Sponsorship can offer a non-intrusive way for brands to reach customers in a positive state of mind.
With the Premier League season now upon us, brands have got even more of an opportunity to be seen by the millions who follow football across the globe.
For the first time, they can choose (and pay) to appear on players’ shirt sleeves as well as in more traditional sponsorship placements.
It’s truly boom time for sponsorship deals in football and here at JJ we’ve been delighted to be involved with our client Global Reach Partners and their sponsorship of Premier League club Crystal Palace.
So how have we got to this stage and what can brands gain from it? We asked a few of our people for their views.
The huge growth in Premier League TV rights money both at home and overseas is just one indication of the massive exposure it now gets. Under those circumstances, the only surprise is that it’s taken so long for extra ad space to be created on shirts. Things like injury time and the match ball have been providing sponsorship opportunities for some time now. Look out for future chances for brands to put their logos on a player’s laces, the physio’s magic sponge and the ref’s whistle.
Compared with the likes of France and Mexico, UK football shirt designs are fairly restrained – so I’m surprised it’s taken this long for sleeve sponsorship to arrive in the Premier League. Obvious benefits are increased revenue for the Premier League and its clubs, and increased exposure for brands. However, the drawbacks can’t be ignored, such as diluted exclusivity and potential conflicts of interest between existing sponsors and those keen to take the sleeve. The most interesting for me is that bar Manchester City, Watford and Stoke – no other clubs have confirmed a deal – suggesting the opportunity may not be as compelling as the Premier League perhaps thinks…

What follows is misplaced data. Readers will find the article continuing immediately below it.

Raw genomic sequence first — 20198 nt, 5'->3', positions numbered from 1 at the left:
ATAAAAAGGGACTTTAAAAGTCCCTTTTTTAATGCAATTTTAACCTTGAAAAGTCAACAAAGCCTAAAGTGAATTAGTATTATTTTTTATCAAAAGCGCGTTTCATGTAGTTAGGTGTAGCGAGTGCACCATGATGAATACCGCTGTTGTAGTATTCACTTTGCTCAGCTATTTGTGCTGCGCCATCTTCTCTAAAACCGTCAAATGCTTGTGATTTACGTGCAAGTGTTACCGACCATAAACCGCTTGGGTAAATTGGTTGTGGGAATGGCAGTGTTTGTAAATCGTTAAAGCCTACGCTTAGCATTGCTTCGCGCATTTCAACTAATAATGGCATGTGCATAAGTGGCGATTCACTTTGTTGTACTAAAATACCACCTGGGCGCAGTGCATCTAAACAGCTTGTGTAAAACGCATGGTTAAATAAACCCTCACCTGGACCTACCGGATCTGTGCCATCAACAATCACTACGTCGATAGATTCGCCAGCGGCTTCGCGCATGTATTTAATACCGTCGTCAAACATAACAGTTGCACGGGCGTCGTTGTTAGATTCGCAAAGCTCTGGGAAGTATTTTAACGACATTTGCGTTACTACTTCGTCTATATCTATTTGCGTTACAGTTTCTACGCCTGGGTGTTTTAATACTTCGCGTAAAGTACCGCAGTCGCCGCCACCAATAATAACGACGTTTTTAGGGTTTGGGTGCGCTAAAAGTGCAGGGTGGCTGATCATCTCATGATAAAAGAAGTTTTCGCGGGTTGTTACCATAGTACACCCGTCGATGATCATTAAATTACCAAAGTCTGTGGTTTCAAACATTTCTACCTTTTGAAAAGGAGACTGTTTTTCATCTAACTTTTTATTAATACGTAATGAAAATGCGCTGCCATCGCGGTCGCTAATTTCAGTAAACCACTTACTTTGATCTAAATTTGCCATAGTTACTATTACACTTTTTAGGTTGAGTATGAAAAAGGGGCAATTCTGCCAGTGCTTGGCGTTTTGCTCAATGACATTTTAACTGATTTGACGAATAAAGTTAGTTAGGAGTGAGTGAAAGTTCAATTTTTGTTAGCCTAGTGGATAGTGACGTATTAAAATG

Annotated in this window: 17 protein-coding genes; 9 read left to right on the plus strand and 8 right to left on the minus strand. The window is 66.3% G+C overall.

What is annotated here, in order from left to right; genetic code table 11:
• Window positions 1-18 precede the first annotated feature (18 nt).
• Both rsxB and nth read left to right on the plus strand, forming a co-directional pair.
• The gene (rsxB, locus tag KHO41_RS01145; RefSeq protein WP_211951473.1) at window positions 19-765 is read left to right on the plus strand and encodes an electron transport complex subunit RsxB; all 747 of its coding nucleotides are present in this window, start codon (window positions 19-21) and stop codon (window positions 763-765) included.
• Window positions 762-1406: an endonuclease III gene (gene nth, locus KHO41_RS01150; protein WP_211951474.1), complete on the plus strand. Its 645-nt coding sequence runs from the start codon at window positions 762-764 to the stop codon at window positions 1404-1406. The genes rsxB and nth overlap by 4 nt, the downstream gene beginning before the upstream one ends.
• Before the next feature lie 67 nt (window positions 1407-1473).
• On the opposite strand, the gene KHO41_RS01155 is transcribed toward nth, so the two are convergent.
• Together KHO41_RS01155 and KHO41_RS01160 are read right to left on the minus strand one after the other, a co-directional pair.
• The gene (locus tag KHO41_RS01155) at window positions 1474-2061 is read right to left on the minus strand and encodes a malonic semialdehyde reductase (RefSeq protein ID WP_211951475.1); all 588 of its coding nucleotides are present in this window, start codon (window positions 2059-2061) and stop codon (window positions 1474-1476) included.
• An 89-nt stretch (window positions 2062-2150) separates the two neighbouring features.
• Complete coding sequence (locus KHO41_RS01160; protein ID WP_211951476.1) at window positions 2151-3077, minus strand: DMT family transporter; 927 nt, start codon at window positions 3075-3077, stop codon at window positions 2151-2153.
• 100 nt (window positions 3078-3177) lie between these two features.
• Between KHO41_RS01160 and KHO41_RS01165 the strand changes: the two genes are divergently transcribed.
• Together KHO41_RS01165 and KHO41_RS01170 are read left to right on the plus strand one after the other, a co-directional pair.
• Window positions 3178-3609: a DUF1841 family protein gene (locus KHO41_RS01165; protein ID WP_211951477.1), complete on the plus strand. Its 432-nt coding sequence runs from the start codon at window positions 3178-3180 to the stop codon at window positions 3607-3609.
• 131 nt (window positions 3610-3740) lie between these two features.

Sponsorship can be a great way to grow the credibility of a brand. Association with the right team or event can be a very strong tool for awareness and PR. Further to this it can be a very positive way to communicate with potential customers, with the rise of ad blockers to sieve out millions of online ads and catch up TV allowing consumers to fast forward through ads, brands are having to be increasingly savvy to reach their customers. Sponsorship can offer a non-intrusive way for brands to reach customers in a positive state of mind, placing the brand right in the middle of the action.
I would be very interested to see brands taking a more creative approach to sponsorship as a whole. A great example of creative sponsorship is Specsavers partnership with Scottish referees; not only did it create direct exposure for the brand but in doing so it provided considerable coverage as a result of extensive PR take up.
I also think it’s important that the sponsor is mindful of situations where the ‘sponsored’ becomes bigger than the sponsor. Take the ‘Booker Prize for literature’ (now the Mann Booker). I wonder how many people immediately associate the prize with the sponsor – a UK based food wholesaler?
A forecasted growth of 4.5% in spend this year demonstrates that many brands consider sponsorship to be beneficial. And why wouldn’t they, it’s a great way to increase brand awareness and foster brand loyalty. But there’s now an alternative, that wasn’t around a few years ago – influencer marketing. While sponsorships have long had, and will continue to have, a place in brand building, the rise of influencers and bloggers gives brands more options and methods of reaching different audiences.